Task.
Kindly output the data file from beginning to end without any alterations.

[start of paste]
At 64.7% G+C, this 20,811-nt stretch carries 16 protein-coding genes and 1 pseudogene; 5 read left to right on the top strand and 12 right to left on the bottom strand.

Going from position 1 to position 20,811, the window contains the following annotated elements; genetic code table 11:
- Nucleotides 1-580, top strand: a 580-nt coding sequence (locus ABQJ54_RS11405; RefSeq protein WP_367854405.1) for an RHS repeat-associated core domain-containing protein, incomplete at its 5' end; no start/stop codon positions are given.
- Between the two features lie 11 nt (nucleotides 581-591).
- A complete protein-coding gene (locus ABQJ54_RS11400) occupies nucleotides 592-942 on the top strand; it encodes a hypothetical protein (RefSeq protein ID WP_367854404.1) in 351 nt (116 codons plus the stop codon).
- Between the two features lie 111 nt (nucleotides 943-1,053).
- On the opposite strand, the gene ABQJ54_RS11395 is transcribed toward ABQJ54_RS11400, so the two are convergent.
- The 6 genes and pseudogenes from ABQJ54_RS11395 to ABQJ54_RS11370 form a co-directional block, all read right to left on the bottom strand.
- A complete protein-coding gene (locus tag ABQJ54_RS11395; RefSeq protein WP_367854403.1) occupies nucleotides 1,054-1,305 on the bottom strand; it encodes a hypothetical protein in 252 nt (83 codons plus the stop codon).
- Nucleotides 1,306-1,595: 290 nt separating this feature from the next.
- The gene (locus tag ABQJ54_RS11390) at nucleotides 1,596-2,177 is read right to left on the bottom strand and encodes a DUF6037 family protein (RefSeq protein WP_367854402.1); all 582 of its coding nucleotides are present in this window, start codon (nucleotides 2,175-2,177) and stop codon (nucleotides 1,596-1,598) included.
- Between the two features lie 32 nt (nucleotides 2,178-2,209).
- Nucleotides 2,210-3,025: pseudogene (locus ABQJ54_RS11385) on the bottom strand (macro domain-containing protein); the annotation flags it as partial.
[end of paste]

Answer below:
At 64.7% G+C, this 20,811-nt stretch carries 16 protein-coding genes and 1 pseudogene; 5 read left to right on the top strand and 12 right to left on the bottom strand.

Going from position 1 to position 20,811, the window contains the following annotated elements; genetic code table 11:
- Nucleotides 1-580, top strand: a 580-nt coding sequence (locus ABQJ54_RS11405; RefSeq protein WP_367854405.1) for an RHS repeat-associated core domain-containing protein, incomplete at its 5' end; no start/stop codon positions are given.
- Between the two features lie 11 nt (nucleotides 581-591).
- A complete protein-coding gene (locus ABQJ54_RS11400) occupies nucleotides 592-942 on the top strand; it encodes a hypothetical protein (RefSeq protein ID WP_367854404.1) in 351 nt (116 codons plus the stop codon).
- Between the two features lie 111 nt (nucleotides 943-1,053).
- On the opposite strand, the gene ABQJ54_RS11395 is transcribed toward ABQJ54_RS11400, so the two are convergent.
- The 6 genes and pseudogenes from ABQJ54_RS11395 to ABQJ54_RS11370 form a co-directional block, all read right to left on the bottom strand.
- A complete protein-coding gene (locus tag ABQJ54_RS11395; RefSeq protein WP_367854403.1) occupies nucleotides 1,054-1,305 on the bottom strand; it encodes a hypothetical protein in 252 nt (83 codons plus the stop codon).
- Nucleotides 1,306-1,595: 290 nt separating this feature from the next.
- The gene (locus tag ABQJ54_RS11390) at nucleotides 1,596-2,177 is read right to left on the bottom strand and encodes a DUF6037 family protein (RefSeq protein WP_367854402.1); all 582 of its coding nucleotides are present in this window, start codon (nucleotides 2,175-2,177) and stop codon (nucleotides 1,596-1,598) included.
- Between the two features lie 32 nt (nucleotides 2,178-2,209).
- Nucleotides 2,210-3,025: pseudogene (locus ABQJ54_RS11385) on the bottom strand (macro domain-containing protein); the annotation flags it as partial.